25. Such ministers always have extraordinary gifts and assistance so that they minister without error.
26. The authority of an extraordinary minister is given actually neither by man nor through man but by God alone through Jesus Christ and the Holy Spirit, Cal. 1:1.
27. Therefore, the calling to such a ministry is direct.
28. Yet an extraordinary calling is not so direct as to exclude all
ministry of men, as appears in the calling of Elisha and Matthias. It excludes only the ministry which lacks infallible direction.
29. Such an extraordinary ministry was surely necessary for the church because that will of God to which living well to God is directed could not be discovered by human industry or any ordinary means used in other arts and sciences. But it required men who were stirred up and sent by God and to whom he manifested his will in order that they might be in the place of God himself for us. Exod. 4:15, 16, And you be to him instead of God.
30. God revealed his will to those extraordinary ministers in several ways. First, by direct speech, Rev. 1:10, to which was often added the appearing and speaking of an angel or of Christ himself, such as the angel of the covenant. Second, by a vision in which the form of things to be declared was shown to the eyes of the vigilant along with the word. Third, by dreams through which like proposals were imparted to the minds of men asleep. Fourth, sometimes by a special familiarity, mouth to mouth, so to speak, without riddles. Num. 12:6-8, If there be a prophet among you, I will make myself, the Lord, known to him in a vision and will speak to him in a dream. It is not so with my servant Moses . . . With him I speak mouth to mouth and not in dark speeches; and the form of the Lord he beholds.
31. The mode of this revelation was so powerful that it often took men into ecstasy: They were so caught up above themselves that they knew nothing but what was proposed, and not even that in all its circumstances, 2 Cor. 13:3, 4.
32. Yet it is certain that the divine truth of such revelation is always confirmed and scaled in a special way to those to whom it is revealed. Therefore, it does not need further confirmation. Gal. 1:17; 2:6, Neither did I return to those who were apostles before me . . . They who were of repute made no difference to me. Sometimes, however, miracles are added for more abundant confirmation, Judg. 6:36-38.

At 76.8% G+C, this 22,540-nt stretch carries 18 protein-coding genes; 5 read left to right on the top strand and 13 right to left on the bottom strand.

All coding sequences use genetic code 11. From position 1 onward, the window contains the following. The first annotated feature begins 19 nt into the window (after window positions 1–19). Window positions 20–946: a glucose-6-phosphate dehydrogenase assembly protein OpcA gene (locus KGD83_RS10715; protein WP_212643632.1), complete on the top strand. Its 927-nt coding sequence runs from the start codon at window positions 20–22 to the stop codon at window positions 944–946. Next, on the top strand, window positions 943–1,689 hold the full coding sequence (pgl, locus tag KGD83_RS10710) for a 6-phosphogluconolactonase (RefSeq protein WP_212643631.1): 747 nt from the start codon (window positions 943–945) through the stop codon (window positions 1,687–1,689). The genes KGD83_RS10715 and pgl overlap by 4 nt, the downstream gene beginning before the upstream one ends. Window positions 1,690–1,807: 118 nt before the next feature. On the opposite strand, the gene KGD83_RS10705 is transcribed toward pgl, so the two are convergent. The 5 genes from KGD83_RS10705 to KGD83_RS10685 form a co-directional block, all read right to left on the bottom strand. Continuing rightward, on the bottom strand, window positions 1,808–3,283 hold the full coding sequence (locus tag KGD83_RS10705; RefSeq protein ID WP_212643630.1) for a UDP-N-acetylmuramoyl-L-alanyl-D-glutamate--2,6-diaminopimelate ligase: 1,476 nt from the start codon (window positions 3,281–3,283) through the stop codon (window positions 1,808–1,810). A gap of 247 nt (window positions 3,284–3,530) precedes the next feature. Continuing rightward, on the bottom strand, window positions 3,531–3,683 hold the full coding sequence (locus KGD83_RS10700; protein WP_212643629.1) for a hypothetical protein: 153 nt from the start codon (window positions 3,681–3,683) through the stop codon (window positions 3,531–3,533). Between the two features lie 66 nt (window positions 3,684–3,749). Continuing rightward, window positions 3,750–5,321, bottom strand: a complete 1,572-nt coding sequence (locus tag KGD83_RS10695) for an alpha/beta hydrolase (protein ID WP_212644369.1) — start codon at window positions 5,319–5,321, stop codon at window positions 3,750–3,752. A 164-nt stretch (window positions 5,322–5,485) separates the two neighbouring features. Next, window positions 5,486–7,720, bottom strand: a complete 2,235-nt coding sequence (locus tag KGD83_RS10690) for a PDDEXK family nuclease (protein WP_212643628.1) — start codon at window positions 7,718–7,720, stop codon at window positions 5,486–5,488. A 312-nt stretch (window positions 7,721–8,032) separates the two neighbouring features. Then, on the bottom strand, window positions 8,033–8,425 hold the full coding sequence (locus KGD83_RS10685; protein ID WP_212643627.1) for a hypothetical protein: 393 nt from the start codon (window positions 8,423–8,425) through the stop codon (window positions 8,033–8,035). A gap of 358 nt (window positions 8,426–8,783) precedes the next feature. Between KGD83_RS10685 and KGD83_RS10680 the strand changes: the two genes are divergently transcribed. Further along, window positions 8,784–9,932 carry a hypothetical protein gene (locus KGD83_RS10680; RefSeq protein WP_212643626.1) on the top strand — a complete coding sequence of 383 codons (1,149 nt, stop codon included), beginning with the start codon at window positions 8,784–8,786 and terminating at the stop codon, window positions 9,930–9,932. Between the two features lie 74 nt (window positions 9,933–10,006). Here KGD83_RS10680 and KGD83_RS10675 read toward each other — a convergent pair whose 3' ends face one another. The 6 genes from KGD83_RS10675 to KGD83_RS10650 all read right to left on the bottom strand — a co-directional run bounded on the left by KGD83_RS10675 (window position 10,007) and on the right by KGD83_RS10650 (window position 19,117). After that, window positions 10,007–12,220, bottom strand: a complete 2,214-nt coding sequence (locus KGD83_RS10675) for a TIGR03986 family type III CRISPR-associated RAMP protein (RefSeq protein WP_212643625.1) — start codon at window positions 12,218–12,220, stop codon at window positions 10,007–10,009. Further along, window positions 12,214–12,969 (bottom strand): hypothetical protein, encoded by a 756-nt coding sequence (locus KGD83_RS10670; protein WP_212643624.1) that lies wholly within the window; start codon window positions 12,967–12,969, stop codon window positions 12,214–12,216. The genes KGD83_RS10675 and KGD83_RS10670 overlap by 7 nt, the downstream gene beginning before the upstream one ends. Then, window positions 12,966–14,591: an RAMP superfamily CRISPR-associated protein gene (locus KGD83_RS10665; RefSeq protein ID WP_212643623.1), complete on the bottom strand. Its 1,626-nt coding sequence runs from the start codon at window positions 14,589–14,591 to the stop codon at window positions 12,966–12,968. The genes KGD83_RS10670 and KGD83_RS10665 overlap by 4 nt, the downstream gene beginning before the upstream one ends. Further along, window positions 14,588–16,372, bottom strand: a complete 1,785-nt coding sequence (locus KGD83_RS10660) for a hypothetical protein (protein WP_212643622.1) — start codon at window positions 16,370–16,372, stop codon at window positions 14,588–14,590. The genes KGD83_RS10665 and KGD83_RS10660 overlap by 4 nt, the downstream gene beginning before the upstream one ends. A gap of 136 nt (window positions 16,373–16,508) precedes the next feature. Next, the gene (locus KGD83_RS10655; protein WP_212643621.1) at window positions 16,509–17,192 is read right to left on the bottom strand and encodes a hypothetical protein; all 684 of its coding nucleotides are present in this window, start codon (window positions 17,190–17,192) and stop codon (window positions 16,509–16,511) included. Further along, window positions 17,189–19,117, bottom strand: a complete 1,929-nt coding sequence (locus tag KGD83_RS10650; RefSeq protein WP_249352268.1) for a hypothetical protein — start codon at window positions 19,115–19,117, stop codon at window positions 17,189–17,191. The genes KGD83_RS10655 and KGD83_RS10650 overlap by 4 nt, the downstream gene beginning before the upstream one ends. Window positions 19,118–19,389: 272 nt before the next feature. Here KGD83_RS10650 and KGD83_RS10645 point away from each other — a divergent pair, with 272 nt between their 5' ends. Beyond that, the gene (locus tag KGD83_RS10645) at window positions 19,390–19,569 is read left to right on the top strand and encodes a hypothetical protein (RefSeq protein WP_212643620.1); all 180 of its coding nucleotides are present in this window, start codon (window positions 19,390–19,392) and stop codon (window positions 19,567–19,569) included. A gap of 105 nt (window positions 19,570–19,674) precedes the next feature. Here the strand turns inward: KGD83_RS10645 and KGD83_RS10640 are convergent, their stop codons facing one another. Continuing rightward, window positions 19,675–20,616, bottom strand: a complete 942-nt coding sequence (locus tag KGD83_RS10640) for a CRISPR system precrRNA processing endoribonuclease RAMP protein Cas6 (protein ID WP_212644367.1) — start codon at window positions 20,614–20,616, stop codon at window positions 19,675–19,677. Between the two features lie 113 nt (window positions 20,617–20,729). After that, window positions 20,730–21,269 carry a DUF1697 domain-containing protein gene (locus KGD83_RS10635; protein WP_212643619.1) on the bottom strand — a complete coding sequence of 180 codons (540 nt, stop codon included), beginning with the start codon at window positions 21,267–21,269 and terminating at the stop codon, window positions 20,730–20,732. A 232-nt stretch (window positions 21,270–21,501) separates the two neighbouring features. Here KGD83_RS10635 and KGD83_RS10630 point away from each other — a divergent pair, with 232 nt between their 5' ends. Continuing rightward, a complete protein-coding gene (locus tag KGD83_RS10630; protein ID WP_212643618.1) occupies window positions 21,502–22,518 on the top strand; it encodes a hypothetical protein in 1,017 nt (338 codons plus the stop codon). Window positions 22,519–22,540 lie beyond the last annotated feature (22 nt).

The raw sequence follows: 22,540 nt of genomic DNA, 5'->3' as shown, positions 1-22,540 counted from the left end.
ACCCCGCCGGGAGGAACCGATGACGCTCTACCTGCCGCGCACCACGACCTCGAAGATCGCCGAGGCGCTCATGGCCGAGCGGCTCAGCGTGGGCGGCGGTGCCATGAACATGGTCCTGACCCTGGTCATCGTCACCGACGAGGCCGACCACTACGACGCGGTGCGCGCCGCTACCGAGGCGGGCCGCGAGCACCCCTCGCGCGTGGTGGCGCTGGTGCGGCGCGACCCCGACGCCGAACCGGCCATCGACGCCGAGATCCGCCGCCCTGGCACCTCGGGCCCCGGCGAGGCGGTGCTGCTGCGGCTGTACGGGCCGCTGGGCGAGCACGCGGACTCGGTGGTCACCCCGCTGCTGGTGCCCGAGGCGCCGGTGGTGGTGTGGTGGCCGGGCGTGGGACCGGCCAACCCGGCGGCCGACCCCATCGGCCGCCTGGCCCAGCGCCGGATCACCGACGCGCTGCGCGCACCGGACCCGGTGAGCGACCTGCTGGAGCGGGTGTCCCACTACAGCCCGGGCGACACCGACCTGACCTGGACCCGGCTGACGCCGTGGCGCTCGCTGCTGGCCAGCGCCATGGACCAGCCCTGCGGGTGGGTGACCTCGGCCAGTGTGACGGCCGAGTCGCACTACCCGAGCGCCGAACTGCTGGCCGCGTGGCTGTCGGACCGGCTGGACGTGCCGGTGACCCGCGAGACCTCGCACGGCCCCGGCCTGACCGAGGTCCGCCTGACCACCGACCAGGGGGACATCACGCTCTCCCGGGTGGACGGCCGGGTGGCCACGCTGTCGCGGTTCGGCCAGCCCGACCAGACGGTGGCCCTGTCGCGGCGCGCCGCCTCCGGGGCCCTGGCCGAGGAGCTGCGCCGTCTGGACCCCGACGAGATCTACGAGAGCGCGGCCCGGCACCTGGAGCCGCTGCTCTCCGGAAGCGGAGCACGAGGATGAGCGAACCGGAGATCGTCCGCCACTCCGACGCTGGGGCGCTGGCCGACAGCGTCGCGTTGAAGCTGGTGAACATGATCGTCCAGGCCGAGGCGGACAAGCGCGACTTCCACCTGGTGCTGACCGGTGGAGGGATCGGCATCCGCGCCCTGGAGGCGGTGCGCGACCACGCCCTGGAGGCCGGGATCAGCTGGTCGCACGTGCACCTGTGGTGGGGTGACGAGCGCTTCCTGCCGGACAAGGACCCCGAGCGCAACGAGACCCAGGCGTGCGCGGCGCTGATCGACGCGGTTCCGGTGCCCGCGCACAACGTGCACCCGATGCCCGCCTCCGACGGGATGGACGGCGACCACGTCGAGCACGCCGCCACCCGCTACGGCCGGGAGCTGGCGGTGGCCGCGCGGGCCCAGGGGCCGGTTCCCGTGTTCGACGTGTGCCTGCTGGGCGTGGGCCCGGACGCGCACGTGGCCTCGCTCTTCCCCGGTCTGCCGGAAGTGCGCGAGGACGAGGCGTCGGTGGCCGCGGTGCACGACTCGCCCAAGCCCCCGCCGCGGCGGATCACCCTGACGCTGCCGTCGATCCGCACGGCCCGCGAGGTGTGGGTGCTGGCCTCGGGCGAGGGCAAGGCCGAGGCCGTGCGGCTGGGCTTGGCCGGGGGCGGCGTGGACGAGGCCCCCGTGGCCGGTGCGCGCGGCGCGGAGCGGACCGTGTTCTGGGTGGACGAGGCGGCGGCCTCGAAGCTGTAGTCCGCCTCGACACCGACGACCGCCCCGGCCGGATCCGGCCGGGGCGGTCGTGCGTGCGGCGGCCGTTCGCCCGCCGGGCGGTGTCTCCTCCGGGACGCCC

33. This extraordinary ministry is either for the first instituting of a church, or for the special and extraordinary conservation of a church, or for the extraordinary restoring of a church which has collapsed.
34. The ministry of instituting a church is always accompanied by a testimony of miracles. Heb. 2:3, 4, Which at first began to be spoken. . . God also bearing witness with signs and wonders and many miracles and gifts of the Holy Spirit distributed according to his will.
35. Yet miracles do not provide testimony to any doctrine in the sense that they immediately produce faith. For doctrine which does not agree with the known will of God ought not to be accepted, although it might seem to be confirmed with miracles. Dent. 13:1-3, Although that sign or wonder come to pass which he foretold you, saying, “Let us go follow other Gods” . . . do not harken to the words of that prophet; Gal. 1:8, Though we or an angel from heaven preach to you another gospel besides that which we have preached . . . let him be accursed.
36. The ministry of conserving and restoring a church although extraordinary and usually confirmed by miracles does not always or necessarily require a testimony of miracles. This appears in many places in the Old Testament and in John the Baptist.
37. The prophets, apostles, and evangelists were extraordinary ministers.
38. Wickliffe, Luther, Zwingli, and the others who were the first restorers of the gospel were not, strictly speaking, extraordinary ministers.
39. Yet they are not wrongly called extraordinary by some. First, because they performed something similar to what was done by the extraordinary ministers of old. Second, because as occasion required they received gifts of special magnitude from God. This may also be affirmed of many of the more famous martyrs. Third, because they necessarily attempted some things out of the common course, since the order of the time was disturbed and decayed.
40. It is, therefore, ridiculous to require miracles of those men to confirm the doctrine which they propounded, when such an attestation was not necessary even among the extraordinary ministers.